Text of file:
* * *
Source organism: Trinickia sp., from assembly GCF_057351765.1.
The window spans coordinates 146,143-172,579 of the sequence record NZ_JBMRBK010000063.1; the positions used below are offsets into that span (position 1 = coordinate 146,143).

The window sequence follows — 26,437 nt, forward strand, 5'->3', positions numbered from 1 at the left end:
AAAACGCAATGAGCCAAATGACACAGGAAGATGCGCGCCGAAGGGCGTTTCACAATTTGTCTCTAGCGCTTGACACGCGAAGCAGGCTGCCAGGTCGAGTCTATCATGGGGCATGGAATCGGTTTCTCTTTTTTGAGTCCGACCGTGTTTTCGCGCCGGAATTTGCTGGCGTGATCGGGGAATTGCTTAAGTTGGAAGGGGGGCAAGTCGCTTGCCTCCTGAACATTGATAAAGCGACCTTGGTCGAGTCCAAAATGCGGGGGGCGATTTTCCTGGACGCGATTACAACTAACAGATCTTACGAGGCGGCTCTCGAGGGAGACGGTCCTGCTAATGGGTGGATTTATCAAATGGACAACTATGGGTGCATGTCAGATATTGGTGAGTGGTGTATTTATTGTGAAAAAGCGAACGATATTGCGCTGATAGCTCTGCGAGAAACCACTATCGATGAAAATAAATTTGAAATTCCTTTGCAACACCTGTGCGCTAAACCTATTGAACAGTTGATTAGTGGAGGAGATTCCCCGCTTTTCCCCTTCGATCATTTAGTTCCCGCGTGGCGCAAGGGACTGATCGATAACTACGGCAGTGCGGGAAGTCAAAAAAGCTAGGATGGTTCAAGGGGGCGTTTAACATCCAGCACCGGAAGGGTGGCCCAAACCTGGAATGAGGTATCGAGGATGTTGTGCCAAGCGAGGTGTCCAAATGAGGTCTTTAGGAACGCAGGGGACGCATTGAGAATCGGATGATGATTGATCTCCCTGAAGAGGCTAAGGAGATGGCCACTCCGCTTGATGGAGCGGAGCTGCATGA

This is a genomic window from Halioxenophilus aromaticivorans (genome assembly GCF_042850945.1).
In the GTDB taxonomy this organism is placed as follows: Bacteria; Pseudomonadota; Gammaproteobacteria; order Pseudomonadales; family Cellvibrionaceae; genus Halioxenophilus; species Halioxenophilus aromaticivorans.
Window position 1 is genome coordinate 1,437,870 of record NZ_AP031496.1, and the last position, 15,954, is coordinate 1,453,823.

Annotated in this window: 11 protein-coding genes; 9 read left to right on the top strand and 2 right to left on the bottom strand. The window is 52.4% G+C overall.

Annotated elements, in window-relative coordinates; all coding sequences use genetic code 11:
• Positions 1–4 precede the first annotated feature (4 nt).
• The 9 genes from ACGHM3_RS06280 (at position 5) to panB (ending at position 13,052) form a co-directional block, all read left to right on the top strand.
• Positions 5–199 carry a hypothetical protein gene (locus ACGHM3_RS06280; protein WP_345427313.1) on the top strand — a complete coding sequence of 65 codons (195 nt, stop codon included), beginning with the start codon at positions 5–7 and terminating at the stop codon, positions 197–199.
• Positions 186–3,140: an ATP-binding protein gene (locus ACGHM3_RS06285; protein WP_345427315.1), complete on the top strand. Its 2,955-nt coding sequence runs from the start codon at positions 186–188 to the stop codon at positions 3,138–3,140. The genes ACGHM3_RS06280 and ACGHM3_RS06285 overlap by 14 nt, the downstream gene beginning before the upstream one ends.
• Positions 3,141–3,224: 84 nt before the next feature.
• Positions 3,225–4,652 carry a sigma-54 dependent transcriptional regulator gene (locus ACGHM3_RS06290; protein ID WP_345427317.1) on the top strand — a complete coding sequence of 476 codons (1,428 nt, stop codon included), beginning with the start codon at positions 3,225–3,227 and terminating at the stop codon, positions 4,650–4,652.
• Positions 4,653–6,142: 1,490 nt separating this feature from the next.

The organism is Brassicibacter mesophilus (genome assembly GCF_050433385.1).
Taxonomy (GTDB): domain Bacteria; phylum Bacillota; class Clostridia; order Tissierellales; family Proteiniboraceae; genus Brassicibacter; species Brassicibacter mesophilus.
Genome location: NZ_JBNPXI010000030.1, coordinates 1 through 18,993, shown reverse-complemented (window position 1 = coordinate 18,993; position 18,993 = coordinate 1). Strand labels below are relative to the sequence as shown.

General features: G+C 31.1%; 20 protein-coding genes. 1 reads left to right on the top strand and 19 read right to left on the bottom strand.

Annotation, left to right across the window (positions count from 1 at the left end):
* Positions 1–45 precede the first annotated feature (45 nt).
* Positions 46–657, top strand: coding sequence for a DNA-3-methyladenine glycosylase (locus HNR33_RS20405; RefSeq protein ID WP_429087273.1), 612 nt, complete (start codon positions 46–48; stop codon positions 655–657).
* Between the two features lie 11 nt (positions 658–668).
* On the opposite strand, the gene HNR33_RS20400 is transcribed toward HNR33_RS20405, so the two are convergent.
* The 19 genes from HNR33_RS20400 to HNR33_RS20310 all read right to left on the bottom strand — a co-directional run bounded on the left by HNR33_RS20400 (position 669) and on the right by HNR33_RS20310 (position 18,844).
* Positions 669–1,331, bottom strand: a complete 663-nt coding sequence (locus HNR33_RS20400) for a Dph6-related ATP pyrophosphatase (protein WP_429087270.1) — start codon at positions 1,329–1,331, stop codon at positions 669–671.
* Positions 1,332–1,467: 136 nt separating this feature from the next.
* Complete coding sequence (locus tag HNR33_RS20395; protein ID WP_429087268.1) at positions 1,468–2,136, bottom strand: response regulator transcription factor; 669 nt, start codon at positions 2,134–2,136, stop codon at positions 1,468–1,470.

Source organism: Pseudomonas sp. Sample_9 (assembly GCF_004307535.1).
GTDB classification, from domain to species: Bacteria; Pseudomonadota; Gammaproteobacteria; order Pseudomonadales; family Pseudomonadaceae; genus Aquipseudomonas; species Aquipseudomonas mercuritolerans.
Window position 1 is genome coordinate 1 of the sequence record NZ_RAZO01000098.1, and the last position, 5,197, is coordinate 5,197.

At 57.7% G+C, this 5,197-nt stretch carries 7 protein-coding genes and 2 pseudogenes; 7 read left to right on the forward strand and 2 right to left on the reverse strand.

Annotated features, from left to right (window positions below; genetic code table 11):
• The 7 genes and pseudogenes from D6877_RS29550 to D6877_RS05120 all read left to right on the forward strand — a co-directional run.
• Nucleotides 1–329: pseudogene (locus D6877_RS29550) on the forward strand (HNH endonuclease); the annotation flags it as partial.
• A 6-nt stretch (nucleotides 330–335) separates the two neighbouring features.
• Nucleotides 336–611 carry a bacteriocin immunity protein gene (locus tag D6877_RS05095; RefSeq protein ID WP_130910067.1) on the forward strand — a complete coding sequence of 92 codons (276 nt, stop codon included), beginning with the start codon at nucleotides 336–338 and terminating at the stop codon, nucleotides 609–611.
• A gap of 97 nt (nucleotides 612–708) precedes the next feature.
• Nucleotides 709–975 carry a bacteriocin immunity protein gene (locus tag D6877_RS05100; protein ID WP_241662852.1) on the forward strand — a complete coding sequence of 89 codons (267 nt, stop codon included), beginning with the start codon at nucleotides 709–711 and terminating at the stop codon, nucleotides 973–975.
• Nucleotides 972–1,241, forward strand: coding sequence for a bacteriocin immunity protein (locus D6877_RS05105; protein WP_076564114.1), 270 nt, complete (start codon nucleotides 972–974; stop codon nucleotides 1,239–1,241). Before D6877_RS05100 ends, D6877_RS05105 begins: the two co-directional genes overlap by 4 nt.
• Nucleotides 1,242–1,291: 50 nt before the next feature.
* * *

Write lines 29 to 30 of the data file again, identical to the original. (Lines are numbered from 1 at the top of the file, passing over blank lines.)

* Complete coding sequence (locus tag HNR33_RS20395; protein ID WP_429087268.1) at positions 1,468–2,136, bottom strand: response regulator transcription factor; 669 nt, start codon at positions 2,134–2,136, stop codon at positions 1,468–1,470.

Source organism: Pseudomonas sp. Sample_9 (assembly GCF_004307535.1).